Trade has always been an essential underlying element of international law. Already at the time of Westphalia, the new system of sovereign rights over mutually exclusive territories was based on the acknowledgment that future quarrels between European sovereigns were to exert no influence on the right to trade of private actors (Arrighi, 2000:43). As Arrighi notes, ‘The considerable freedom granted to private enterprises to organise commerce peacefully across political jurisdictions even in wartime…marks the birth not just of the modern inter-state system, but also of capitalism as world system’ (ibid., 44). The relationship between trade and the so-called civilising mission was a crucial aspect of the colonial enterprise of European states in the non-Western world: as Anghie (1999: 64) argues ‘trade was an indispensable part of the civilising mission itself; the expansion of commerce was the means by which the backward natives could be civilized’.
At the beginning of the twentieth century, however, it became apparent that colonies would soon have achieved independence. This meant that their vast economic resources would no longer be under the direct control of the imperial powers. A new means which enabled the latter to continue to operate in the territory of the ex—colonies was therefore needed in order to ensure their future access to natural resources: this means was soon to be provided by the emerging ‘science of development’.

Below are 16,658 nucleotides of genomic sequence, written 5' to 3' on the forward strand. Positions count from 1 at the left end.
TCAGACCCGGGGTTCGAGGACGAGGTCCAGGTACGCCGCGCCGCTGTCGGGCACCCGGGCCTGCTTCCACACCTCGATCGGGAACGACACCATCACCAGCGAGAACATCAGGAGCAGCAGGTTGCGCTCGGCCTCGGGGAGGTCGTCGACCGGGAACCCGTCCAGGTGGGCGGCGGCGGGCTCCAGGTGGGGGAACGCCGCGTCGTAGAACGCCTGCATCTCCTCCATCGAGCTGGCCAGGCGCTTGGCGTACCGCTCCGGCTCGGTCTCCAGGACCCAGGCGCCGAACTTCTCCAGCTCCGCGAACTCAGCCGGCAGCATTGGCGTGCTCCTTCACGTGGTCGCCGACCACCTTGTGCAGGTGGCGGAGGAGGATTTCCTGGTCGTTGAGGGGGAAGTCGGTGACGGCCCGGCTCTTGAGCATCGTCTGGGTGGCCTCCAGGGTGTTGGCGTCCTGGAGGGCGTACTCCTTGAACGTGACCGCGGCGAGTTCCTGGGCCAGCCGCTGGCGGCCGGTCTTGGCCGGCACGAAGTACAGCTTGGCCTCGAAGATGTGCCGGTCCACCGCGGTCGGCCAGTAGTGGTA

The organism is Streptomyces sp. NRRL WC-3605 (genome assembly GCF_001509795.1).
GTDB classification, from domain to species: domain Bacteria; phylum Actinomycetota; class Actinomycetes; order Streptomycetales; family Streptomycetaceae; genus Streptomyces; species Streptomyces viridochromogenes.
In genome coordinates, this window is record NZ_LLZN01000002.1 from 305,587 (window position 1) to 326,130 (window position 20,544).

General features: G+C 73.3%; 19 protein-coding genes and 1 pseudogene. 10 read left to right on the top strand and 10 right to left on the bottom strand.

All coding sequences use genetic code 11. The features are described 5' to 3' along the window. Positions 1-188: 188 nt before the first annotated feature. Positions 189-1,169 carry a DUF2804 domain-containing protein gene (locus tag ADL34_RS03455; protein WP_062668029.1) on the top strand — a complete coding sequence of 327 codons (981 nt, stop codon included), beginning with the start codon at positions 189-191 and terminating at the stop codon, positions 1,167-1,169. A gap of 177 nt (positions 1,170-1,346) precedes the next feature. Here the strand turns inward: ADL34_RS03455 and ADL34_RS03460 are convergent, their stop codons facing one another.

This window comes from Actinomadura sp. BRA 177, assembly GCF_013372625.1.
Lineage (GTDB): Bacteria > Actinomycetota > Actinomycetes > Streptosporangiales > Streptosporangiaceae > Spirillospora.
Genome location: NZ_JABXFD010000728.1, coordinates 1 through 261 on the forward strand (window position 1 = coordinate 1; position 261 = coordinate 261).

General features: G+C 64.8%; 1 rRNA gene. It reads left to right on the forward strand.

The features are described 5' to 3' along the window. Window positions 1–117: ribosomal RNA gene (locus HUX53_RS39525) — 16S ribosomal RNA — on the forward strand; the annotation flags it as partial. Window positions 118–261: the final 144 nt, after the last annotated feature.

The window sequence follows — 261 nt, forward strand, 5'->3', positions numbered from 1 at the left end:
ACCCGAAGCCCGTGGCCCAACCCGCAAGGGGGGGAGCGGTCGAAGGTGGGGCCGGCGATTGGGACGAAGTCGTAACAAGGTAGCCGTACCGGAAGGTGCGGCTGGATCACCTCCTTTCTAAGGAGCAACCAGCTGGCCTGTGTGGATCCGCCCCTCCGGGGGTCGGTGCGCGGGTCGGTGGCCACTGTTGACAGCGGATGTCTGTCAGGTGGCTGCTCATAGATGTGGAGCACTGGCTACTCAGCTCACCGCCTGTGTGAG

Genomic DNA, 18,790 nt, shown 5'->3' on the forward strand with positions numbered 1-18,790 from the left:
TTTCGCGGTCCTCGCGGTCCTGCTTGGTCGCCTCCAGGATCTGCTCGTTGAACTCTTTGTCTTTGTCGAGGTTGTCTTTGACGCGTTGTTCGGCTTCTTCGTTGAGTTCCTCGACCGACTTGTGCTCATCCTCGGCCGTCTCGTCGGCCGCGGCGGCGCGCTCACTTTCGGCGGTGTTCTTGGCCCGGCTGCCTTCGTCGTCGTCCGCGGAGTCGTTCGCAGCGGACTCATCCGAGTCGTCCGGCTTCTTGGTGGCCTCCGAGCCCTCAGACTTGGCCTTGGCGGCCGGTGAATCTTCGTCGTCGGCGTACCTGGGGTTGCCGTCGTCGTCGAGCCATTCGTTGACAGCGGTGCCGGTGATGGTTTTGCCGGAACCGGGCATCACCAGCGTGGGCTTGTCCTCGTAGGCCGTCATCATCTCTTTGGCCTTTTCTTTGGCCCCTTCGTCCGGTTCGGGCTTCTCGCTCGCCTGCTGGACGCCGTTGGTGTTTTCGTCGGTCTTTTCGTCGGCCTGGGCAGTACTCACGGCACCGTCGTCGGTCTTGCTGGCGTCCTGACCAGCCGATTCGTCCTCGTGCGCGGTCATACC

Although the institutionalisation and professionalisation of development occurred in the immediate post-war period (Escobar: 45-46), its antecedents can be traced back to the Mandate System under the League of Nations. As Anghie (2000: 285) has pointed out, it was with the Mandate System that the ‘civilised-uncivilised’ dichotomy of international law was reconceptualised in economic terms and development as a scientific discipline first emerged. Economic backwardness, rather than racial and cultural connotations, made the people of the mandate territories unable ‘to stand by themselves under the strenuous conditions of the modern world’ so that for the League’s members ‘ the well-being and developmentof such peoples form[ed] a sacred trust of civilization…’ (League of Nations: Art.22). [emphasis added] At the same time, the promotion of the so-called well-being of natives was accompanied by another objective, that is, the utilisation by the mandatories of the economic resources of the mandate territories (Anghie, 2000: 278).